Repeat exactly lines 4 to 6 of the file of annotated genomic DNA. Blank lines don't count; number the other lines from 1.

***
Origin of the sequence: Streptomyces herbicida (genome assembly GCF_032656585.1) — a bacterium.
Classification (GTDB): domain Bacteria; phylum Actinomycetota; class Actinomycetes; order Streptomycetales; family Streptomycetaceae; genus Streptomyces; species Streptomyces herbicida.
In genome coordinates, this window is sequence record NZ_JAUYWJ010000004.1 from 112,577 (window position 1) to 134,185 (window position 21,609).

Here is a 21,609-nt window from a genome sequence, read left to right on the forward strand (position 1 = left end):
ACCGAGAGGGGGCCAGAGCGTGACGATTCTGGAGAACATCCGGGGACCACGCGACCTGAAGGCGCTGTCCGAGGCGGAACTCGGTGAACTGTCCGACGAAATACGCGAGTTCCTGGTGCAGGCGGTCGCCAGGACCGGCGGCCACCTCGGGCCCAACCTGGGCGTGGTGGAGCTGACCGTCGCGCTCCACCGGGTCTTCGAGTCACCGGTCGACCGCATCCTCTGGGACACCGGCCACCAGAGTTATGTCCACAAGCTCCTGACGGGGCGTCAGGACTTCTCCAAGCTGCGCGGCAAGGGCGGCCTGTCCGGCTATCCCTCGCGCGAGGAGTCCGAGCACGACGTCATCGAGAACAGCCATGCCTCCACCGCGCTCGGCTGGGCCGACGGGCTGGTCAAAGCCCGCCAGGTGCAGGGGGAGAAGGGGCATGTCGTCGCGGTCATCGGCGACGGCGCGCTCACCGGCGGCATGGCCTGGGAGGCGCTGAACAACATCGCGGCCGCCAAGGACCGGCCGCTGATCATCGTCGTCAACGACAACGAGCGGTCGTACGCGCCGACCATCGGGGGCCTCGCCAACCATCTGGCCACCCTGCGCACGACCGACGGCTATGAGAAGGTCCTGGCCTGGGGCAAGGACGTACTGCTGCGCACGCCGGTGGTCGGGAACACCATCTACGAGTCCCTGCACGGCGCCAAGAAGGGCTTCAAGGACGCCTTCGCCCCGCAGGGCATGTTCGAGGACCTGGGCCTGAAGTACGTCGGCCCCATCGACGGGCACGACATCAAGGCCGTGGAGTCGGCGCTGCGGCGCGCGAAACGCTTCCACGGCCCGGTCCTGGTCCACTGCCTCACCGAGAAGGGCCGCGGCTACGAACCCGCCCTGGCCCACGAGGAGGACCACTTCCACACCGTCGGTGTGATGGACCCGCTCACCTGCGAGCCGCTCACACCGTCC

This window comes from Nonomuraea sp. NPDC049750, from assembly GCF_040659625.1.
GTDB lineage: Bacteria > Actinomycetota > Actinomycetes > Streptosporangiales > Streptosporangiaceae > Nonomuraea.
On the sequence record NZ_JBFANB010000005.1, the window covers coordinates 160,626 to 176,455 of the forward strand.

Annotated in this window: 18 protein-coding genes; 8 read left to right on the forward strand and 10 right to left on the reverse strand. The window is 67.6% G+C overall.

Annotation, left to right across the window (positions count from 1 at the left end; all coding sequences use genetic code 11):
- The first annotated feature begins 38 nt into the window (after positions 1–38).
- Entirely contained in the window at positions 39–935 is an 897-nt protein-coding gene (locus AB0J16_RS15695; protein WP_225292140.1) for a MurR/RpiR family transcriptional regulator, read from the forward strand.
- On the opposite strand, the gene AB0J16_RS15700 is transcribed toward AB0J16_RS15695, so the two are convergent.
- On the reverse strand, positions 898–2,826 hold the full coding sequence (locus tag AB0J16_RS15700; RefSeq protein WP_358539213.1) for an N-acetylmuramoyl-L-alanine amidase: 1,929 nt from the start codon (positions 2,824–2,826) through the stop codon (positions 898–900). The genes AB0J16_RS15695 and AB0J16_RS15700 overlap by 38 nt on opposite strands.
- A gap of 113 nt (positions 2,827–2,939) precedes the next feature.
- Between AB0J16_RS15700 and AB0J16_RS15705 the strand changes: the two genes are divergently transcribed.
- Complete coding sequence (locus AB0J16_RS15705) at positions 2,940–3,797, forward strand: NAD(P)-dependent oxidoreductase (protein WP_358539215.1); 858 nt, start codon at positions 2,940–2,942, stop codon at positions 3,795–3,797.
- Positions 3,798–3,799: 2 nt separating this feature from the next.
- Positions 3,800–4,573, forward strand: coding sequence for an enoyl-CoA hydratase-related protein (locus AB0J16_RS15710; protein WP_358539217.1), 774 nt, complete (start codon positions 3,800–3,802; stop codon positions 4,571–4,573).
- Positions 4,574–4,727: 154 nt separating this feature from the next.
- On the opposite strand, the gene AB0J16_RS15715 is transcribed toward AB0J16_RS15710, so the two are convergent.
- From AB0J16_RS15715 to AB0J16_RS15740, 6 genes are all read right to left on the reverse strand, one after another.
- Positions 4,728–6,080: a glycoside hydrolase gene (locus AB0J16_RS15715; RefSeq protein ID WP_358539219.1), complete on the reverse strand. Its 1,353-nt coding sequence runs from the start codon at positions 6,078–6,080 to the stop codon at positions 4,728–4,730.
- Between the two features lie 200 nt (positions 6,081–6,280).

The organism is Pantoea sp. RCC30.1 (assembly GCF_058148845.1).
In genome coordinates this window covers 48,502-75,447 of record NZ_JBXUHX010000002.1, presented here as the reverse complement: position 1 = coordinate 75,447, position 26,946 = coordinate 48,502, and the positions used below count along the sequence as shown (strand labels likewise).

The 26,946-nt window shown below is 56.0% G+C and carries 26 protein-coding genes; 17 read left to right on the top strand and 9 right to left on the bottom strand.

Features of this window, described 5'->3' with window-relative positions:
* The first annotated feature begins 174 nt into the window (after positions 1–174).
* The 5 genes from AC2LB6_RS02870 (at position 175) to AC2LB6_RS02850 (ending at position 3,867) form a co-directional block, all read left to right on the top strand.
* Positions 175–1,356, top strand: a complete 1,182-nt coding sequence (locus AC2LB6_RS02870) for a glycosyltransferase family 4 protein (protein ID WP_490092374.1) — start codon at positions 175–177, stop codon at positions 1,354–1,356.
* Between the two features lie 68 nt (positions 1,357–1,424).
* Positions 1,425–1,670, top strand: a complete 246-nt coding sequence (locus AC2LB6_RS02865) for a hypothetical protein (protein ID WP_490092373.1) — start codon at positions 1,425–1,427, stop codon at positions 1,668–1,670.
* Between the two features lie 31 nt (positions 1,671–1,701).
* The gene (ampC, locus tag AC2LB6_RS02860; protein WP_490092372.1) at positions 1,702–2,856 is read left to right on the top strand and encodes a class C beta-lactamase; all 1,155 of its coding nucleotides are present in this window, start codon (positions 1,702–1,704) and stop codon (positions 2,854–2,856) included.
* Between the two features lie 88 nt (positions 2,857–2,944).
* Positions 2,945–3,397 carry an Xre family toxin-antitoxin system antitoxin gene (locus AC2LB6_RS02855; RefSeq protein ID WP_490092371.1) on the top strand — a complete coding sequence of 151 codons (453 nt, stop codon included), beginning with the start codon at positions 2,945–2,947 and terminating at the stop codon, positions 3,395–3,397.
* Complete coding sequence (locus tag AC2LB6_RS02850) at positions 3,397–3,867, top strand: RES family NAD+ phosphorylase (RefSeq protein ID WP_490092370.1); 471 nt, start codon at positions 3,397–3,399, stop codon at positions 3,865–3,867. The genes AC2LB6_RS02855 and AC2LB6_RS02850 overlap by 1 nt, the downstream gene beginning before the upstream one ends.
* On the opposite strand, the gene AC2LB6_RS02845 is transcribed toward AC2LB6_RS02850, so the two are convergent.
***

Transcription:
Here is a 21,609-nt window from a genome sequence, read left to right on the forward strand (position 1 = left end):
ACCGAGAGGGGGCCAGAGCGTGACGATTCTGGAGAACATCCGGGGACCACGCGACCTGAAGGCGCTGTCCGAGGCGGAACTCGGTGAACTGTCCGACGAAATACGCGAGTTCCTGGTGCAGGCGGTCGCCAGGACCGGCGGCCACCTCGGGCCCAACCTGGGCGTGGTGGAGCTGACCGTCGCGCTCCACCGGGTCTTCGAGTCACCGGTCGACCGCATCCTCTGGGACACCGGCCACCAGAGTTATGTCCACAAGCTCCTGACGGGGCGTCAGGACTTCTCCAAGCTGCGCGGCAAGGGCGGCCTGTCCGGCTATCCCTCGCGCGAGGAGTCCGAGCACGACGTCATCGAGAACAGCCATGCCTCCACCGCGCTCGGCTGGGCCGACGGGCTGGTCAAAGCCCGCCAGGTGCAGGGGGAGAAGGGGCATGTCGTCGCGGTCATCGGCGACGGCGCGCTCACCGGCGGCATGGCCTGGGAGGCGCTGAACAACATCGCGGCCGCCAAGGACCGGCCGCTGATCATCGTCGTCAACGACAACGAGCGGTCGTACGCGCCGACCATCGGGGGCCTCGCCAACCATCTGGCCACCCTGCGCACGACCGACGGCTATGAGAAGGTCCTGGCCTGGGGCAAGGACGTACTGCTGCGCACGCCGGTGGTCGGGAACACCATCTACGAGTCCCTGCACGGCGCCAAGAAGGGCTTCAAGGACGCCTTCGCCCCGCAGGGCATGTTCGAGGACCTGGGCCTGAAGTACGTCGGCCCCATCGACGGGCACGACATCAAGGCCGTGGAGTCGGCGCTGCGGCGCGCGAAACGCTTCCACGGCCCGGTCCTGGTCCACTGCCTCACCGAGAAGGGCCGCGGCTACGAACCCGCCCTGGCCCACGAGGAGGACCACTTCCACACCGTCGGTGTGATGGACCCGCTCACCTGCGAGCCGCTCACACCGTCC

This window comes from Nonomuraea sp. NPDC049750, from assembly GCF_040659625.1.